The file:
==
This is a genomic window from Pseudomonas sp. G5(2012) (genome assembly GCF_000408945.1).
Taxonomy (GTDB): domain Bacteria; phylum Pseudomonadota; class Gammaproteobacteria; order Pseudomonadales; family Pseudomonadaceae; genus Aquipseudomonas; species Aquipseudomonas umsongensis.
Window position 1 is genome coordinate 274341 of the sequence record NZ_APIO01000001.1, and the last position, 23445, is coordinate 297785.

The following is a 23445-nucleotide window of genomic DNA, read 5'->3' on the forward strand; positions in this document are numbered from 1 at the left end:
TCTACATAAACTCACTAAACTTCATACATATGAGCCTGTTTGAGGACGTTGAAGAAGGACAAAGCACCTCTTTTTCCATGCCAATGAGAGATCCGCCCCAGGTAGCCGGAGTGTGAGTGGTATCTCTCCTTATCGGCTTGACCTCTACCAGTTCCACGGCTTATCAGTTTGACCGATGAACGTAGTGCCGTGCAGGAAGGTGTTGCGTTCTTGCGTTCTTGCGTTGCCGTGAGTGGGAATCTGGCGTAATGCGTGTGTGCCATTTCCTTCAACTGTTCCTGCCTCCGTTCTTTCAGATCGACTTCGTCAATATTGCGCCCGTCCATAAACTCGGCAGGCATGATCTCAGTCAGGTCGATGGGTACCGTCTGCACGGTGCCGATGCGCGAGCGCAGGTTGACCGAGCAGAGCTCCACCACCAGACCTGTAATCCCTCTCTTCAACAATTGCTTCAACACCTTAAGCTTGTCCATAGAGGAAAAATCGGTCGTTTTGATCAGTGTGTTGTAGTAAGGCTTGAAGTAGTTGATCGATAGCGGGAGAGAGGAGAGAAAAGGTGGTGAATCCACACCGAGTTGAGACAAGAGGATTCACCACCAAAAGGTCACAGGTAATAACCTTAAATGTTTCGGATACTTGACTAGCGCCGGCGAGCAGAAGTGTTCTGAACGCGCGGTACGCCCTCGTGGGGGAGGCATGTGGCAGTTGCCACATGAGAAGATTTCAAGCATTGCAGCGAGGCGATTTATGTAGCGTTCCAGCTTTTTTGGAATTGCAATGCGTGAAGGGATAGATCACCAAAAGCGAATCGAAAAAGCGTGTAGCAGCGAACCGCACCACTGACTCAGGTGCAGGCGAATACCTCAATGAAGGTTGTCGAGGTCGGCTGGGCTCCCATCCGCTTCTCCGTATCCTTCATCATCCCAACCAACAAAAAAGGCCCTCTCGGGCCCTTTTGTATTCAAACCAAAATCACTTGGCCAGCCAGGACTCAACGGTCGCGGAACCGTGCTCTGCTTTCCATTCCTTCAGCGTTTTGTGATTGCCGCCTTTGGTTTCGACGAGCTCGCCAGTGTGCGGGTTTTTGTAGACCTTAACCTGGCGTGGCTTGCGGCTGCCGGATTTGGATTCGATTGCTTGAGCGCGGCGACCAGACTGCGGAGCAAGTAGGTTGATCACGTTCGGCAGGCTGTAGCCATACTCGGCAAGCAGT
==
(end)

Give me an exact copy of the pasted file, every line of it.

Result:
This is a genomic window from Pseudomonas sp. G5(2012) (genome assembly GCF_000408945.1).
Taxonomy (GTDB): domain Bacteria; phylum Pseudomonadota; class Gammaproteobacteria; order Pseudomonadales; family Pseudomonadaceae; genus Aquipseudomonas; species Aquipseudomonas umsongensis.
Window position 1 is genome coordinate 274341 of the sequence record NZ_APIO01000001.1, and the last position, 23445, is coordinate 297785.

The following is a 23445-nucleotide window of genomic DNA, read 5'->3' on the forward strand; positions in this document are numbered from 1 at the left end:
TCTACATAAACTCACTAAACTTCATACATATGAGCCTGTTTGAGGACGTTGAAGAAGGACAAAGCACCTCTTTTTCCATGCCAATGAGAGATCCGCCCCAGGTAGCCGGAGTGTGAGTGGTATCTCTCCTTATCGGCTTGACCTCTACCAGTTCCACGGCTTATCAGTTTGACCGATGAACGTAGTGCCGTGCAGGAAGGTGTTGCGTTCTTGCGTTCTTGCGTTGCCGTGAGTGGGAATCTGGCGTAATGCGTGTGTGCCATTTCCTTCAACTGTTCCTGCCTCCGTTCTTTCAGATCGACTTCGTCAATATTGCGCCCGTCCATAAACTCGGCAGGCATGATCTCAGTCAGGTCGATGGGTACCGTCTGCACGGTGCCGATGCGCGAGCGCAGGTTGACCGAGCAGAGCTCCACCACCAGACCTGTAATCCCTCTCTTCAACAATTGCTTCAACACCTTAAGCTTGTCCATAGAGGAAAAATCGGTCGTTTTGATCAGTGTGTTGTAGTAAGGCTTGAAGTAGTTGATCGATAGCGGGAGAGAGGAGAGAAAAGGTGGTGAATCCACACCGAGTTGAGACAAGAGGATTCACCACCAAAAGGTCACAGGTAATAACCTTAAATGTTTCGGATACTTGACTAGCGCCGGCGAGCAGAAGTGTTCTGAACGCGCGGTACGCCCTCGTGGGGGAGGCATGTGGCAGTTGCCACATGAGAAGATTTCAAGCATTGCAGCGAGGCGATTTATGTAGCGTTCCAGCTTTTTTGGAATTGCAATGCGTGAAGGGATAGATCACCAAAAGCGAATCGAAAAAGCGTGTAGCAGCGAACCGCACCACTGACTCAGGTGCAGGCGAATACCTCAATGAAGGTTGTCGAGGTCGGCTGGGCTCCCATCCGCTTCTCCGTATCCTTCATCATCCCAACCAACAAAAAAGGCCCTCTCGGGCCCTTTTGTATTCAAACCAAAATCACTTGGCCAGCCAGGACTCAACGGTCGCGGAACCGTGCTCTGCTTTCCATTCCTTCAGCGTTTTGTGATTGCCGCCTTTGGTTTCGACGAGCTCGCCAGTGTGCGGGTTTTTGTAGACCTTAACCTGGCGTGGCTTGCGGCTGCCGGATTTGGATTCGATTGCTTGAGCGCGGCGACCAGACTGCGGAGCAAGTAGGTTGATCACGTTCGGCAGGCTGTAGCCATACTCGGCAAGCAGT